The relation between intercultural awareness and interpreter
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The relation between intercultural awareness and interpreter

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Today, in the process of globalization, intercultural contacts are becoming more and more frequent. In this new world cross-cultural communication is a must. An interpreter plays a role of ...

Today, in the process of globalization, intercultural contacts are becoming more and more frequent. In this new world cross-cultural communication is a must. An interpreter plays a role of exceptional importance as a bridge between cultures. Certainly, cross-cultural communication can’t be put into effect without language understanding. But sometimes, we make a mistake, thinking that language is the only thing we need when communicating with people of other nations and cultures.

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The relation between intercultural awareness and interpreter The relation between intercultural awareness and interpreter Presentation Transcript

  • THE RELATION BETWEEN INTERCULTURALAWARENESS AND INTERPRETER“The reasonable person adapts himself to the world, whilethe unreasonable one persists in trying to adapt the worldto himself”
  •  An interpreter plays a role of exceptionalimportance as a bridge betweencultures, people, relaying tone, intentions andemotions. We commonly associate interpreting with linguisticskills, but the work of an interpreter can beeffective only combining a carefully examinedlanguage and intercultural awareness. A huge responsibility lies on the arms ofinterpreter, because he or she has to act as adiplomat while interpreting, therefore interpretersmust demonstrate great professionalism anddiplomacy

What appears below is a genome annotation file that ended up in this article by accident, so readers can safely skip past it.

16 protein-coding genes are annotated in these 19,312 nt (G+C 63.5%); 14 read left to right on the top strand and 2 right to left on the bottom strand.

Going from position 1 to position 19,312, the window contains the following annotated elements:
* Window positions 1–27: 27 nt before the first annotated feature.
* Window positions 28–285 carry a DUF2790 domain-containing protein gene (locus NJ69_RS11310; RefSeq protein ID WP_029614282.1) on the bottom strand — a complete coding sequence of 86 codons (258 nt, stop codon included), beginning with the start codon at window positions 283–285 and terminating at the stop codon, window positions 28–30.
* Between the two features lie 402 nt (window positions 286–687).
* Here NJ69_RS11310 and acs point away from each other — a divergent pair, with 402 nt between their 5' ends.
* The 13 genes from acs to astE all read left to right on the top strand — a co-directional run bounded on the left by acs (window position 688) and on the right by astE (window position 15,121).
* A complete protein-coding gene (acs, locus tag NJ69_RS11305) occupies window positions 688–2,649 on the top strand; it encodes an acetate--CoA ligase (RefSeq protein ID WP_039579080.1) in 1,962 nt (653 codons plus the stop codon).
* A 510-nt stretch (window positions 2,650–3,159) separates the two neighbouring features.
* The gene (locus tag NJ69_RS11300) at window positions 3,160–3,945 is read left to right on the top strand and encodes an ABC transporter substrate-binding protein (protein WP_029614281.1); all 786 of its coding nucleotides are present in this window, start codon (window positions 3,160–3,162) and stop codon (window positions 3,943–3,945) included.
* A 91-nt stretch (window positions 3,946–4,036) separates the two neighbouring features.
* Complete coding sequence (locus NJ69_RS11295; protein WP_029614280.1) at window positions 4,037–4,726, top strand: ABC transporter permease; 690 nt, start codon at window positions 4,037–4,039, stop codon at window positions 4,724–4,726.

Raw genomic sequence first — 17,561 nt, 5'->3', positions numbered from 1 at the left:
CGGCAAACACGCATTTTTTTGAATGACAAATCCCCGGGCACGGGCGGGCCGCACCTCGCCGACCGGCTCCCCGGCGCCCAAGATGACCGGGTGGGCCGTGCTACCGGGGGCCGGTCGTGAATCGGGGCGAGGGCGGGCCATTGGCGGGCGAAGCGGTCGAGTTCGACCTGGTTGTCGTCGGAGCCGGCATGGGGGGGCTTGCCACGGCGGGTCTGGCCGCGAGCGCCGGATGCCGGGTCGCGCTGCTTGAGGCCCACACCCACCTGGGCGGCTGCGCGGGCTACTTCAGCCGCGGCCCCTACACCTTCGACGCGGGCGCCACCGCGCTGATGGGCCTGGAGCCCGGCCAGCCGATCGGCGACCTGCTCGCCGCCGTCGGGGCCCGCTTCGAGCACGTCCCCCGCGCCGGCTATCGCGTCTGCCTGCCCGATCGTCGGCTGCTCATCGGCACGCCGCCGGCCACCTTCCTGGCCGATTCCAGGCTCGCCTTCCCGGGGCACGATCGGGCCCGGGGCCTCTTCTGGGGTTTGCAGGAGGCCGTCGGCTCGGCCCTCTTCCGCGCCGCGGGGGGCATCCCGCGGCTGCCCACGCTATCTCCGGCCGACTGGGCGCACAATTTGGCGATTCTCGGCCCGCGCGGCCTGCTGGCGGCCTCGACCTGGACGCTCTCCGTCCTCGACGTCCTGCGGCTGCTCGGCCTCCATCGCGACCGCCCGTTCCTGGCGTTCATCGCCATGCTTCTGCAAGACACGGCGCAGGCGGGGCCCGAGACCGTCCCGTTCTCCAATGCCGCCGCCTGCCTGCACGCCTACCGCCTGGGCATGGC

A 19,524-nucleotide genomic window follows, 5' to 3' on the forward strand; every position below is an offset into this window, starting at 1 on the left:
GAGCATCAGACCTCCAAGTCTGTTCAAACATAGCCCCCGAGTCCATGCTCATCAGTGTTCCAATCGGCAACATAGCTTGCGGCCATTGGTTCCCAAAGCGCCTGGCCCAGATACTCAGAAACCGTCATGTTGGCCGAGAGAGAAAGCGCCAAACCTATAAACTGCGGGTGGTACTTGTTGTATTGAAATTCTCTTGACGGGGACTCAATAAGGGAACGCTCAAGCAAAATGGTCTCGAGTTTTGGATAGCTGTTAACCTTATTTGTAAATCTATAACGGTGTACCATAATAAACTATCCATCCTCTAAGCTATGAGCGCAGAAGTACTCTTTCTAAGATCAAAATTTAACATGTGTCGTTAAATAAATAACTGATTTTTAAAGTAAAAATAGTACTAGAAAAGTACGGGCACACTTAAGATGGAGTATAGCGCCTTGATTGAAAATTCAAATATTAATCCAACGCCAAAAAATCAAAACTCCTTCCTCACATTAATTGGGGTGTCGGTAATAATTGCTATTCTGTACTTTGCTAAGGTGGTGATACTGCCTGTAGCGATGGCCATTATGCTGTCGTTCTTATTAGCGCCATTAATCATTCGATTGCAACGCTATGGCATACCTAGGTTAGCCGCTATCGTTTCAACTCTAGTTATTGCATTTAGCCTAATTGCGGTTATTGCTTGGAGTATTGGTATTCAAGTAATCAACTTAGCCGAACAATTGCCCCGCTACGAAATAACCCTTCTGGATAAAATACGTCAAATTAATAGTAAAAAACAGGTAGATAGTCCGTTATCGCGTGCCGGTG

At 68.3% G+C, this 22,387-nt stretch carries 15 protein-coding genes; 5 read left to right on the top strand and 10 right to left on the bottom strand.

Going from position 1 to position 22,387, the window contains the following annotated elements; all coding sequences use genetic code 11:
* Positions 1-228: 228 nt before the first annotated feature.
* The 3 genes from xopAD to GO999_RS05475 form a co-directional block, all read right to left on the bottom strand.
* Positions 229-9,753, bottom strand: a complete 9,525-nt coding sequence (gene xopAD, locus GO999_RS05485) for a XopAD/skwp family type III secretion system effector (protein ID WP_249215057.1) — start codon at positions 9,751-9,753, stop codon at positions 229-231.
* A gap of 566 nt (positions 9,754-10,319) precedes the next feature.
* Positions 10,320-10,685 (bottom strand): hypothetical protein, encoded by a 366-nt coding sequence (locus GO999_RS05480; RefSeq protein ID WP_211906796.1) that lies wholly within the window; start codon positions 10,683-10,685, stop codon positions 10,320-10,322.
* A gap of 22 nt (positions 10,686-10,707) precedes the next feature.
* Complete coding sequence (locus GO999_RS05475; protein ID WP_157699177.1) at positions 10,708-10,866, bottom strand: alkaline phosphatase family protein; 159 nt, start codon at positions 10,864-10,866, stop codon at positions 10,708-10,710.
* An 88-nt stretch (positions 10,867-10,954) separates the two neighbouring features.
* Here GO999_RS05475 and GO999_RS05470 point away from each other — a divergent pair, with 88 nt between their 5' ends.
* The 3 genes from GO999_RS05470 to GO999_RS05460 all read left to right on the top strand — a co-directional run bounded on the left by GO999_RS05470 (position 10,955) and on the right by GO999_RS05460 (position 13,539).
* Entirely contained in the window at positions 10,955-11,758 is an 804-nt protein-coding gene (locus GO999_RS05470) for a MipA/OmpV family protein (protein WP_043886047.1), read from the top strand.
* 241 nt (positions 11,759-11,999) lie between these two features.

•  Cultural differences are reasons for manymiscommunications. “You can easily become proficient in language, butyou’ll stumble over the culture”. “Interpretation isn’t only interaction of languages,but it’s also interaction of cultures.” “The language is a spirit of a nation”. View slide
  •  Each culture has its own rules of communication. AFrench executive would probably be offended if anew acquaintance were to address him by his firstname. Giving the "thumbs up" signal in Australia isimpolite. And a display of frankness so common toAmericans perpetuates the Japanese impression thatthe American people exhibit a lack of discipline. View slide
  • Where to begin?
  •  One theoretical model which may be usefulfor analyzing broad cultural differences inapproach is set out by Richard D. Lewis in hisbook When Cultures Collide. He dividescultures into three main categories as follows.Many cultures are a mix, but tend todominate in one or two categories:
  •  The relative positions of cultures can be roughlyarranged in a triangle, as a guide to whichnegotiation approaches may work best
  •  In the same way the surgeon operating onthe heart can’t neglect the body surroundsit, so the interpreter treats the text isolatedfrom the culture at his peril.
  • RESEARCHIn order to find out whetherpeople who surround us are awareof cross – cultural communicationor not, we made a little survey.So, here you can see samplequestions which we’ve askedpeople.
  • Parents say “you “inrespect form to theirchildren in France.
  • The word “Gracias” meansgoodbye in Spanish .
  • Punctuality is veryimportant for Italians.
  • Spaniards like to maintaineye – contact during theconversation.
  • The thumbs up means“OK” in Argentina.
  • Arabs expect their gifts tobe opened in front of thegiver, while most Europeansprefer opposite of it.
  • Most Scandinavians starttheir bargaining with what intheir opinion, the fair price.
  • You tip your plate awayfrom you when eating soup inBritain.
  • Some nationalities greetpeople without using anywords.
  • White roses are given atfunerals in Japan.
  • Here are the results of our survey…6.85.6Cross-cultural communicationWomenMen
  • Here are the results of our survey…5.96.3Cross-cultural communicationThe adultThe young
  • 6.75.5Cross-cultural communicationThe students of theUWEDNot students of UWED